Back in 2017, we were introduced top Ted Templeton aka The Boss Baby (Alec Baldwin). The character, an infant with a personality somewhere between Baldwin’s “Glengarry Glen Ross” character and his Donald Trump impression, was a fictionalized version of the younger brother of narrator Tim Templeton (now James Marsden, replacing Tobey Maguire from the original). Now Tim and Ted are all
grown up and Tim has a wife (Eva Longoria) and two kids of his own.

Older daughter Tabitha (Ariana Greenblatt) is going to a competitive private school run by the demanding Dr. Armstrong (Jeff Goldblum) and pulling away from her well-meaning father and his overactive imagination. Younger daughter Tina is too young to talk, except when she turns out to be an employee of BabyCorp, the company that employed Ted in the first movie (and voiced by Amy Sedaris). BabyCorp needs Tina, Tim, and Ted for an assignment, one that requires Tim to revert to childhood and Ted to baby-hood. Well, the selling point of the movie wouldn’t make sense if Ted wasn’t back as a baby somehow.

The mission (I can’t help but notice that BabyCorp usually uses Ted for spy/secret agent stuff more than actual “business”) is to infiltrate Tabitha’s school and uncover a nefarious plan by Dr. Armstrong. Armstrong is evil enough for running the school the way he does (the time-out room subjects children to Enya the way Guantanamo Bay blasts heavy metal), but he also has something more megalomaniacal in mind. Goldblum is clearly having a blast voicing the villain, whose parentless existence allows him to indulge in unending junk food. He has such a sweet tooth that he eats sugar straight from the bag at one point. He also drinks nothing but soda, leading to a plot device I can only refer to as “Chekov’s Mentos.”

Ted stays hard-headedly focused on the mission, the same way he’s been focused on business all his life and never had time for a family of his own. The more sentimental Tim uses this rare second shot at childhood to subversively befriend Tabitha, who to his delight is smart and kind even when her parents aren’t around, but is also sadly insecure in her singing talents and a popular target for bullies. Tim gives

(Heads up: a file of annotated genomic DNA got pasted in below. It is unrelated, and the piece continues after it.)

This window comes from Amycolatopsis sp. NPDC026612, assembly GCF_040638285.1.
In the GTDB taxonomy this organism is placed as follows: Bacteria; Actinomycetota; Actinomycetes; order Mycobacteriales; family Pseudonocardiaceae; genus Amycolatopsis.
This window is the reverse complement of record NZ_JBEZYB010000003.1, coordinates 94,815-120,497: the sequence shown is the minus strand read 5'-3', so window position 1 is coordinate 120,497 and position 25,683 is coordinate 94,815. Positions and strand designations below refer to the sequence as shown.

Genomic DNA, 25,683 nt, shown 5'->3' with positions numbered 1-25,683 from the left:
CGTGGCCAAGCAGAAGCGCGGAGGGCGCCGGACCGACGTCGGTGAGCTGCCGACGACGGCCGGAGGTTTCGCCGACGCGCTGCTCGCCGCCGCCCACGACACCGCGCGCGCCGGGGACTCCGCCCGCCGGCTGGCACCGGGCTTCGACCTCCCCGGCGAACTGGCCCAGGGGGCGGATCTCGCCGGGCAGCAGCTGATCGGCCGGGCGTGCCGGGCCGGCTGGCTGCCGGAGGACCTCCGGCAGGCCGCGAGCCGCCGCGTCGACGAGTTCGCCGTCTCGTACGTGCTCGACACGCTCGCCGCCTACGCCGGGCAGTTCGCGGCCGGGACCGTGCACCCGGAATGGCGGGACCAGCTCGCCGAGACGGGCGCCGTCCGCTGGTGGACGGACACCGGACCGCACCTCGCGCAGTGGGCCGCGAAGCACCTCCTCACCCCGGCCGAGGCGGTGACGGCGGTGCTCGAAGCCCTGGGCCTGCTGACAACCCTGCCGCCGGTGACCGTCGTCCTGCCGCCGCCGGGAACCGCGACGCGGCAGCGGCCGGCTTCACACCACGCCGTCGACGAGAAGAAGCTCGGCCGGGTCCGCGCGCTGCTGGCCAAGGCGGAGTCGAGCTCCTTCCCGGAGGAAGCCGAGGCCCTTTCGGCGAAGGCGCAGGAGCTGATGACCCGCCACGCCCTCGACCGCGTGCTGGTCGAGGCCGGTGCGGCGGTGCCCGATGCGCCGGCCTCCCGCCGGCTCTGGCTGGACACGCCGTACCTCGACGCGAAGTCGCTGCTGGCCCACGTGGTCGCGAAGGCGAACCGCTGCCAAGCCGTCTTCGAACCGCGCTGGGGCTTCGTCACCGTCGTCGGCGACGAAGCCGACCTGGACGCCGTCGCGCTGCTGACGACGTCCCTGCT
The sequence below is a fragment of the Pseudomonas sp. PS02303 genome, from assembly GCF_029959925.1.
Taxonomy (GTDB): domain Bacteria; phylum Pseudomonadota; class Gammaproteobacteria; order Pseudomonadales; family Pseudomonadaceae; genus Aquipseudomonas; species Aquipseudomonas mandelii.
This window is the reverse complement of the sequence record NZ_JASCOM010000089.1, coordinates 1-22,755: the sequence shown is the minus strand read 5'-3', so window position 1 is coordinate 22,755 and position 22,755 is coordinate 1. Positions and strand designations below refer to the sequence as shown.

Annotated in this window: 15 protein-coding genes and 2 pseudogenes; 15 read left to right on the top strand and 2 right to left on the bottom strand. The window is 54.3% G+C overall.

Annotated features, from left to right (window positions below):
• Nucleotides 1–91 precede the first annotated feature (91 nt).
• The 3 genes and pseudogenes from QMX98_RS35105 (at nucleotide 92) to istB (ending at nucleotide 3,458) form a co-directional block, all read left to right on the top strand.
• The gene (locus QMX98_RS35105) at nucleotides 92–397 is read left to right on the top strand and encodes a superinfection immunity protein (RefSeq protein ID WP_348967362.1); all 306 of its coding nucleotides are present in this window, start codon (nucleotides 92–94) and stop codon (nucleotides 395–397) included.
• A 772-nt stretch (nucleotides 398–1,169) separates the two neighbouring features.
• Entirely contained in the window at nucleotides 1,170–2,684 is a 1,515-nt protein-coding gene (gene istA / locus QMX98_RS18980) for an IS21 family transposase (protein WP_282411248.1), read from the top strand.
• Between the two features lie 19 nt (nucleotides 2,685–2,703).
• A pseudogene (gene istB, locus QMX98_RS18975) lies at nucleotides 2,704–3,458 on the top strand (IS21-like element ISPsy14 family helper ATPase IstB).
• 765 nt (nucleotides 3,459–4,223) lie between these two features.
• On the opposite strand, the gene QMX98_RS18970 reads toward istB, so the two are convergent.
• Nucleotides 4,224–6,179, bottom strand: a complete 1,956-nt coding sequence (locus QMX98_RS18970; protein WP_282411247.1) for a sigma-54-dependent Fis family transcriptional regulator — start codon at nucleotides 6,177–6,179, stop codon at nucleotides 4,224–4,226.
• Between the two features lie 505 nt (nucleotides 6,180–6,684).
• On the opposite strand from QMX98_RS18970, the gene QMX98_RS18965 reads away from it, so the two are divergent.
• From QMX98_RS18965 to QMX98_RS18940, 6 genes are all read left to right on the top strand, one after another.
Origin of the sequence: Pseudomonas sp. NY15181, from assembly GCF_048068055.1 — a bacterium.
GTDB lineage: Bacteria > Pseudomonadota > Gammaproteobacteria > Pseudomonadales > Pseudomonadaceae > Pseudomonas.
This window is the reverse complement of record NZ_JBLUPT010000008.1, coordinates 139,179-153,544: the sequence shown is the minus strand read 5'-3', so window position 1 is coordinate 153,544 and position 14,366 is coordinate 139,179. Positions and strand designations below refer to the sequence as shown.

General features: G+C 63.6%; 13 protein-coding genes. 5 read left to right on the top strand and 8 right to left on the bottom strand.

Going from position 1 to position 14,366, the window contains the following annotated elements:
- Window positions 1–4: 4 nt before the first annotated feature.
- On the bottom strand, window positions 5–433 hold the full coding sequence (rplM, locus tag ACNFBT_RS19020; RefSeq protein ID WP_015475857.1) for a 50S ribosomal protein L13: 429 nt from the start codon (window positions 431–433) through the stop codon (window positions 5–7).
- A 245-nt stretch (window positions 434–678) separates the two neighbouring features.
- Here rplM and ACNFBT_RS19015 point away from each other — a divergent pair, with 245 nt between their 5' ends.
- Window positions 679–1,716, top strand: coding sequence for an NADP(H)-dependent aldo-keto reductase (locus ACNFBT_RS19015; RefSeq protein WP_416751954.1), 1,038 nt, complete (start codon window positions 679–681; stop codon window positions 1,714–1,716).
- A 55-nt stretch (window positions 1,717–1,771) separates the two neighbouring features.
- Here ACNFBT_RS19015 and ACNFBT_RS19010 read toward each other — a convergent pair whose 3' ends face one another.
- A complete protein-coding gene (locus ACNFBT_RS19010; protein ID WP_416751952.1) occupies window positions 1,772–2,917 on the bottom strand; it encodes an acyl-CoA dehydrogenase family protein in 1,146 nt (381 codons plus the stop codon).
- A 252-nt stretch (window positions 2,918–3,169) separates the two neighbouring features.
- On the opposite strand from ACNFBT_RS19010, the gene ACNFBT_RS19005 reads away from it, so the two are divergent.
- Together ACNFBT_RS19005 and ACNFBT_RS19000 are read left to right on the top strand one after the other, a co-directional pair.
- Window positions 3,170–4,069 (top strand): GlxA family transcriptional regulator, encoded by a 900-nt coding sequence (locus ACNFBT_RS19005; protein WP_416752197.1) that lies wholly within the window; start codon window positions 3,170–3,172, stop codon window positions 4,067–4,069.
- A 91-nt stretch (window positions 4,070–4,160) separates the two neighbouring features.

her a crash course in music appreciation in the form of a musical number that frankly seems like it would have been more at home in Pixar’s “Soul” than it is here. I don’t know how Tabitha could fail to recognize her father just because he’s a child when he still has Marsden’s grown-up voice. Tim becomes more fixated on Tabitha’s solo at the upcoming Christmas pageant (July 4 th weekend was not the most appropriate choice for this movie’s release) than he is on saving the world, leading to a falling-out with Ted that will of course be resolved right before the big finale.

For an animated movie about talking babies, “The Boss Baby: Family Business” sure crams in a lot of story, side characters, and gags. In many ways that’s a good thing. It proves that the movie isn’t afraid to be complex. But in other ways it’s a bad thing, because this movie seems overcrowded and unfocused – just like Tim’s mind. There’s imagination to a number of sequences, like in a chase through a crowded downtown on a pony that doesn’t respect Tim. And I suppose I laughed at a fair number of gags, maybe a third. But overall the movie is too lowbrow and muddled. It’s not the worst choice for a family movie night, but Pixar’s “Luca” and “Peter Rabbit 2: The Runaway” should be considered higher priorities.

Grade: C

“The Boss Baby: Family Business” is playing in theaters and available on Peacock for home viewing. The film is rated PG for rude humor, mild language and some action. Its running time is 107 minutes.

Contact Bob Garver at [email protected]

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